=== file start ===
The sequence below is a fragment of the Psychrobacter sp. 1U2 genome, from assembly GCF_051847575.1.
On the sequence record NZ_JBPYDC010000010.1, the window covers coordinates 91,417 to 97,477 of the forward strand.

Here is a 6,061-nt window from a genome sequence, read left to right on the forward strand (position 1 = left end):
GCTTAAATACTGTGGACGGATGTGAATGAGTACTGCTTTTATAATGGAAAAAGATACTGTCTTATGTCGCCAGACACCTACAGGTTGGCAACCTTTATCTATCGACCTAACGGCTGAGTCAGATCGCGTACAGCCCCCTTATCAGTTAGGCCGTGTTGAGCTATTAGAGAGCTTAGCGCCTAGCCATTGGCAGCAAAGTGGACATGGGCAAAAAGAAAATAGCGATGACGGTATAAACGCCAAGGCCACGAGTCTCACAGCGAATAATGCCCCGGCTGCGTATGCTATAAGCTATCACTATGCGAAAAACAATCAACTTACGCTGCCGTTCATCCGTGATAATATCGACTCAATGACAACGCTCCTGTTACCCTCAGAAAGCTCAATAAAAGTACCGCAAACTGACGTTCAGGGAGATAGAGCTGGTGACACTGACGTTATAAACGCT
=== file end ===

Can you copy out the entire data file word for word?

The sequence below is a fragment of the Psychrobacter sp. 1U2 genome, from assembly GCF_051847575.1.
On the sequence record NZ_JBPYDC010000010.1, the window covers coordinates 91,417 to 97,477 of the forward strand.

Here is a 6,061-nt window from a genome sequence, read left to right on the forward strand (position 1 = left end):
GCTTAAATACTGTGGACGGATGTGAATGAGTACTGCTTTTATAATGGAAAAAGATACTGTCTTATGTCGCCAGACACCTACAGGTTGGCAACCTTTATCTATCGACCTAACGGCTGAGTCAGATCGCGTACAGCCCCCTTATCAGTTAGGCCGTGTTGAGCTATTAGAGAGCTTAGCGCCTAGCCATTGGCAGCAAAGTGGACATGGGCAAAAAGAAAATAGCGATGACGGTATAAACGCCAAGGCCACGAGTCTCACAGCGAATAATGCCCCGGCTGCGTATGCTATAAGCTATCACTATGCGAAAAACAATCAACTTACGCTGCCGTTCATCCGTGATAATATCGACTCAATGACAACGCTCCTGTTACCCTCAGAAAGCTCAATAAAAGTACCGCAAACTGACGTTCAGGGAGATAGAGCTGGTGACACTGACGTTATAAACGCT